A large class of "evidences" presented by young-Earth advocates involve measuring rates of various Earth processes, then attempting to extrapolate them backwards for millions of years. Generally, the purpose is to show that the process in question would build up to absurdity if it were allowed to continue through "evolutionary timescales." The fallacy of most claims of this type is a failure to recognize the importance of equilibrium. Most processes on Earth are in a state of balance, in which one process (such as erosion of the continents) is counteracted by others (such as emplacement of new continental material by volcanoes and tectonic uplift). Generally, processes on Earth do not build up without limit, because there is always another process that opposes the build-up, leading to the establishment of equilibrium.
The method for dealing with young-Earth claims of this type is to look for the limiting process that imposes equilibrium. In some cases the balancing process has simply been overlooked, and the young-Earth claim is laid to rest by pointing it out. Other times the balancing process is not well understood or even unknown, which may seem to lend credence to young-Earth claims. However...[u]nless we can prove that no balancing process exists (and in most cases that cannot be done), we should adopt the working hypothesis that there is a yet-to-be-discovered process that provides the equilibrium. Examples of the One-Sided Equation Fallacy include the influx of magma on the Earth's crust, the erosion of sediment from continents, the maximum life of comets, and helium-4 in the atmosphere.[footnote 1]This same error is described by Christian physicist Roger Wiens in his helpful essay, 'Radiometric Dating: A Christian Perspective':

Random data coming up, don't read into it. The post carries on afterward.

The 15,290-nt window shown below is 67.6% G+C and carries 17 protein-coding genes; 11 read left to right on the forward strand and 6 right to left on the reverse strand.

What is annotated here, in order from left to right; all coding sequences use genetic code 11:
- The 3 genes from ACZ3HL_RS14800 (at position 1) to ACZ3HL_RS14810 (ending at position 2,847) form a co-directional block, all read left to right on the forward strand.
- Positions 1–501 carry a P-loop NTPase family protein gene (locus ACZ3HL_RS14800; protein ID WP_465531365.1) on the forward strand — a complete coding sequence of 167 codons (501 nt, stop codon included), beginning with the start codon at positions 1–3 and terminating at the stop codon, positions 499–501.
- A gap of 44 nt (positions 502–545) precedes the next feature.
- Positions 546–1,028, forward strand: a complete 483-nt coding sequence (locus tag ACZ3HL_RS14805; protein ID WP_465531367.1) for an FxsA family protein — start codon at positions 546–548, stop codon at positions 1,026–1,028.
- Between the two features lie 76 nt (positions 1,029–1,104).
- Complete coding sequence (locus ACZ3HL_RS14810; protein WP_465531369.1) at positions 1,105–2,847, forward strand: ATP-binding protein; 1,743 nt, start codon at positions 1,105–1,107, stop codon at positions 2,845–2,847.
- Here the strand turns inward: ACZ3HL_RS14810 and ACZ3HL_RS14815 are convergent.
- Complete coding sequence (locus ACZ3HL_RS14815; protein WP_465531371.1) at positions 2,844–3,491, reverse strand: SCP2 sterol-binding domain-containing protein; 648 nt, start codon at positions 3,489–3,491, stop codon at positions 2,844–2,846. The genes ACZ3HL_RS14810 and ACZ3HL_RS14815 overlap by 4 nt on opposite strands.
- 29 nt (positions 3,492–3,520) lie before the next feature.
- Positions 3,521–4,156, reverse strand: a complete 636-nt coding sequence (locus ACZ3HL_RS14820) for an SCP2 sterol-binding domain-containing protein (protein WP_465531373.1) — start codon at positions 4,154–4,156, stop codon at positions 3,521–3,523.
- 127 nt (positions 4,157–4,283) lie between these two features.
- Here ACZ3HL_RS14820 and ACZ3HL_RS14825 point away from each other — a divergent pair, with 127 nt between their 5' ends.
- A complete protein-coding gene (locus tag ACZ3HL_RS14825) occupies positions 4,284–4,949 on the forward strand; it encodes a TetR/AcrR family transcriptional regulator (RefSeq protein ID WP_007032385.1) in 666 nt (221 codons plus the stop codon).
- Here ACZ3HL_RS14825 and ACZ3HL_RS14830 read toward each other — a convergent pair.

There are a number of parameters which, if extrapolated from the present without taking into account the changes in the Earth over time, would seem to suggest a somewhat younger Earth. These arguments can sound good on a very simple level, but do not hold water when all the factors are considered. Some examples of these categories are the decaying magnetic field (not mentioning the widespread evidence for magnetic reversals), the saltiness of the oceans (not counting sedimentation!), the sedimentation rate of the oceans (not counting Earthquakes and crustal movement, that is, plate tectonics), the relative paucity of meteorites on the Earth's surface (not counting weathering or plate tectonics), the thickness of dust on the moon (without taking into account brecciation over time), the Earth-Moon separation rate (not counting changes in tides and internal forces), etc. While these arguments do not stand up when the complete picture is considered, the case for a very old creation of the Earth fits well in all areas considered.Sarfati uses a one-sided approach in several places in his book, such as his arguments about:
- genetic entropy in chapter 4 (which fails to mention the balancing processes of synergistic epistasis and soft selection)
- ocean salinity in chapter 12 (which fails to mention the various processes by which oceans lose salinity)
- comets in chapter 12 (Sarfati acknowledges the Kuiper Belt and the Oort Cloud, but he is selective in the information he provides on them)
- Earth's magnetic field in chapter 12 (which mentions but fails to properly engage the evidence for multiple reversals of the Earth's magnetic field over long periods of time in the Earth's past - see here [though your eyes may not be able to handle the appalling design of that webpage]).
 Matthew Tiscareno, ‘Is There Really Scientific Evidence for a Young Earth?’ (2000) http://chem.tufts.edu/science/
 Roger Wiens, ‘Radiometric Dating: A Christian Perspective’ (2002) http://www.asa3.org/ASA/
 See here for an explanation: Ian Musgrave, ‘Where do comets come from?’ (2009) http://pandasthumb.org/